Twice in the last five seasons the New York Giants have won the Super Bowl championship, coming virtually out of nowhere with miraculous late-season runs. Each time they left the NFL saying “How the heck did they do that?” Each time they heard cries that they were nothing but a fluke.
But a funny thing happened to the Giants after that first “fluky” championship, when they beat the previously undefeated New England Patriots in Super Bowl XLII. The next season they were the best team in the NFL, by far, for the first 12 games of the season. They were 11-1 before they were derailed with the mother of all distractions, when Plaxico Burress shot himself in the leg.
What happened that year is that a talented team had found itself at the end of the 2007 season and grew confident that they could beat anybody in the world. They carried that confidence over into the following season.
And this year, there’s no reason why they can’t do it again.
Assuming no receiver shoots himself in the leg – or the Giants don’t find other ways to shoot themselves in the foot – the truth is they are likely to be among the best teams in football in the 2012 season. They are often dismissed as a team that was 9-7 in 2011, as if their final six games – all wins – somehow don’t count. Their chances are sometimes blown off because things change wildly from year to year in the NFL, ignoring the fact that 19 of their 22 starters were starters for them last year, too.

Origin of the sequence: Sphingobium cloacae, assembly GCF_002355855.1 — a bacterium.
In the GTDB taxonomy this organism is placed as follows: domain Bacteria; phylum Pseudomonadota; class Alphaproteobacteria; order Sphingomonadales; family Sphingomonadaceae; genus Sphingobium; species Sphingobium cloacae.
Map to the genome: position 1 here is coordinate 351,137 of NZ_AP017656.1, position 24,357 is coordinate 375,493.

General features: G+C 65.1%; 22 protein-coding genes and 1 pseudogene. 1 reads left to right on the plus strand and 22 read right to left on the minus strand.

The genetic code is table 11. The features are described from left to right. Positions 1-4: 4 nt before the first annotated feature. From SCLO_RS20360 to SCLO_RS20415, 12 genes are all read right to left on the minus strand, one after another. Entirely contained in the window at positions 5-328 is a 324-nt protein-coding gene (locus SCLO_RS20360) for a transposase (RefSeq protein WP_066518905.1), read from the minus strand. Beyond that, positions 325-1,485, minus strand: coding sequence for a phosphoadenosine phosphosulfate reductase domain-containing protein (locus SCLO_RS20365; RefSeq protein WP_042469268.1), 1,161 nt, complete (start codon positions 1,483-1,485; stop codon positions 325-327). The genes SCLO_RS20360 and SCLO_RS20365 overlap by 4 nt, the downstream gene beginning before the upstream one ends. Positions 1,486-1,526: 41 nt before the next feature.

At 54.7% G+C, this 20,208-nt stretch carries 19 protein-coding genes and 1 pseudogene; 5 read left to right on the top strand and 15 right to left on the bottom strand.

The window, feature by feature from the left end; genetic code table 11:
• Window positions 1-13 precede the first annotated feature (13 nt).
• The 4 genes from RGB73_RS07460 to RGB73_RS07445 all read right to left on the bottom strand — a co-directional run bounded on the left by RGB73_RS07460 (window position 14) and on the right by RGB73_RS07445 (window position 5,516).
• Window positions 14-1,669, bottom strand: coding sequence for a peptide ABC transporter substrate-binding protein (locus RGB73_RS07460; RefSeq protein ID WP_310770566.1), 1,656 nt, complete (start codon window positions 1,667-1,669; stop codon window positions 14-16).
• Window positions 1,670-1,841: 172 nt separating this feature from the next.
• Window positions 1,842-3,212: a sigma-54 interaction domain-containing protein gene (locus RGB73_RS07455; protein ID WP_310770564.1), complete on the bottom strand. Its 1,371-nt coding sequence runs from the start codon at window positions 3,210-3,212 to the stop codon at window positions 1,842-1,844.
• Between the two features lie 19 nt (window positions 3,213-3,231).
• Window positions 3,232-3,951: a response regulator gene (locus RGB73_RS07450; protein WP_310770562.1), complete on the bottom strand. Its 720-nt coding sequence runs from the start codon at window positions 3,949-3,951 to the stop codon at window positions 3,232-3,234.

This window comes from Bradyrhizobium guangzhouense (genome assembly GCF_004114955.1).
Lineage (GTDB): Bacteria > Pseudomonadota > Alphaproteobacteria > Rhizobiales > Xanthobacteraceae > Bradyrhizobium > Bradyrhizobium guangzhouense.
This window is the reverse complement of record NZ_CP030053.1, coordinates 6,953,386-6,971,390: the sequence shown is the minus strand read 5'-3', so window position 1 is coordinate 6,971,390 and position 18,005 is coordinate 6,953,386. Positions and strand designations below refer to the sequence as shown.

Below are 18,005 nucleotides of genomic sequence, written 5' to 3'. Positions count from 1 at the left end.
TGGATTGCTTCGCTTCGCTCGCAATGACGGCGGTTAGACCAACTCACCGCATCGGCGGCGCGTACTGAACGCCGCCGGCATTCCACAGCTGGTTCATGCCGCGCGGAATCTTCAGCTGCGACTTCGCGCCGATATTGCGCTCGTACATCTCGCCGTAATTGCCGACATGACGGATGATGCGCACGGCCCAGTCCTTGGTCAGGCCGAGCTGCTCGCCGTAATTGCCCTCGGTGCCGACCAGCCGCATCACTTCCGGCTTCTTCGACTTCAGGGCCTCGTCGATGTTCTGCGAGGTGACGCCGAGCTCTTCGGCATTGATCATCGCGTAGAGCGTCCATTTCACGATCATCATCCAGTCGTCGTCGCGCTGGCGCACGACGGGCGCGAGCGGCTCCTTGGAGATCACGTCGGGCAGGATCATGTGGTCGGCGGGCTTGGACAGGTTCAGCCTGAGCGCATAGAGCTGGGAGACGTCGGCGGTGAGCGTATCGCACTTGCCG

So can the Giants repeat? Absolutely. Whether they will or not can’t be determined until we all see how healthy they are in December. But here are five big reasons why the Giants’ chances at a back-to-back championship – which would be the crowning achievement of their dynasty – simply can not be dismissed:
1. Eli Manning – I find it hard to believe there’s even a debate anymore about whether Manning is an “elite” quarterback or a Top 5 quarterback or however you want to define him. But even if you disagree with those labels you’d have to be blind not to see how he carried the Giants last year. He had his finest season despite a shaky defense and the NFL’s worst rushing attack. He’s not getting worse at this stage of his career and he’s still got the weapons. And when you have an elite quarterback in the NFL the simple truth is you have a chance to win every game. With Manning the Giants have that chance. And if you need more proof, just go back and look at how terrific he was in the playoffs.
2. The pass rush – As the NFL has transformed into a passing league it’s become about exactly what former Giants GM said it was all about when he first traded for Manning in 2004 – “quarterbacks and pass rushers.” If you have a guy that can throw and you can disrupt the guy throwing on the other side, you’ve got what it takes to win a championship. The Giants have the best 1-2-3 pass rushing punch in the NFL in Jason Pierre-Paul, Osi Umenyiora and Justin Tuck, and it could be dangerous if Pierre-Paul approaches the 20 sacks he seems capable of getting. And oh, by the way, linebacker Mathias Kiwanuka often lines up as the fourth defensive end – his old position – making this pass rush impossible to stop.